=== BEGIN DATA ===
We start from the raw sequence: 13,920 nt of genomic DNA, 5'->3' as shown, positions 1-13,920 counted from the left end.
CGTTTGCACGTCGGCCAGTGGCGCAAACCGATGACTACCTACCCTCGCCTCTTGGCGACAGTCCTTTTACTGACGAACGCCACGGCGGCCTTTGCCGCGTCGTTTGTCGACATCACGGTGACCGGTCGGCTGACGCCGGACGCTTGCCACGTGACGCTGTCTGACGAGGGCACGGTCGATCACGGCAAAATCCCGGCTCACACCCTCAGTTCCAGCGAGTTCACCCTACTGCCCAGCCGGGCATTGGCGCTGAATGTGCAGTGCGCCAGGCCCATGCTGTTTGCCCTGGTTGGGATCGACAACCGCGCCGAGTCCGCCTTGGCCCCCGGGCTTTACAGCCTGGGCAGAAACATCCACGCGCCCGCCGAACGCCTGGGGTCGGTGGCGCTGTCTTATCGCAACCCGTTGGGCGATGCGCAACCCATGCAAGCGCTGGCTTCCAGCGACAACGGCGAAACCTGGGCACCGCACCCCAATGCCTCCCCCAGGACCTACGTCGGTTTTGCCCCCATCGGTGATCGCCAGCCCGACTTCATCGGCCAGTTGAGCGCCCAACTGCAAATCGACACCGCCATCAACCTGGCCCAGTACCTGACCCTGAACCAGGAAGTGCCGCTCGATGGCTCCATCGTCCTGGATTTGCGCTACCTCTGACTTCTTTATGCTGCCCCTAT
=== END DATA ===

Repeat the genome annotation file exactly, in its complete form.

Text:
We start from the raw sequence: 13,920 nt of genomic DNA, 5'->3' as shown, positions 1-13,920 counted from the left end.
CGTTTGCACGTCGGCCAGTGGCGCAAACCGATGACTACCTACCCTCGCCTCTTGGCGACAGTCCTTTTACTGACGAACGCCACGGCGGCCTTTGCCGCGTCGTTTGTCGACATCACGGTGACCGGTCGGCTGACGCCGGACGCTTGCCACGTGACGCTGTCTGACGAGGGCACGGTCGATCACGGCAAAATCCCGGCTCACACCCTCAGTTCCAGCGAGTTCACCCTACTGCCCAGCCGGGCATTGGCGCTGAATGTGCAGTGCGCCAGGCCCATGCTGTTTGCCCTGGTTGGGATCGACAACCGCGCCGAGTCCGCCTTGGCCCCCGGGCTTTACAGCCTGGGCAGAAACATCCACGCGCCCGCCGAACGCCTGGGGTCGGTGGCGCTGTCTTATCGCAACCCGTTGGGCGATGCGCAACCCATGCAAGCGCTGGCTTCCAGCGACAACGGCGAAACCTGGGCACCGCACCCCAATGCCTCCCCCAGGACCTACGTCGGTTTTGCCCCCATCGGTGATCGCCAGCCCGACTTCATCGGCCAGTTGAGCGCCCAACTGCAAATCGACACCGCCATCAACCTGGCCCAGTACCTGACCCTGAACCAGGAAGTGCCGCTCGATGGCTCCATCGTCCTGGATTTGCGCTACCTCTGACTTCTTTATGCTGCCCCTAT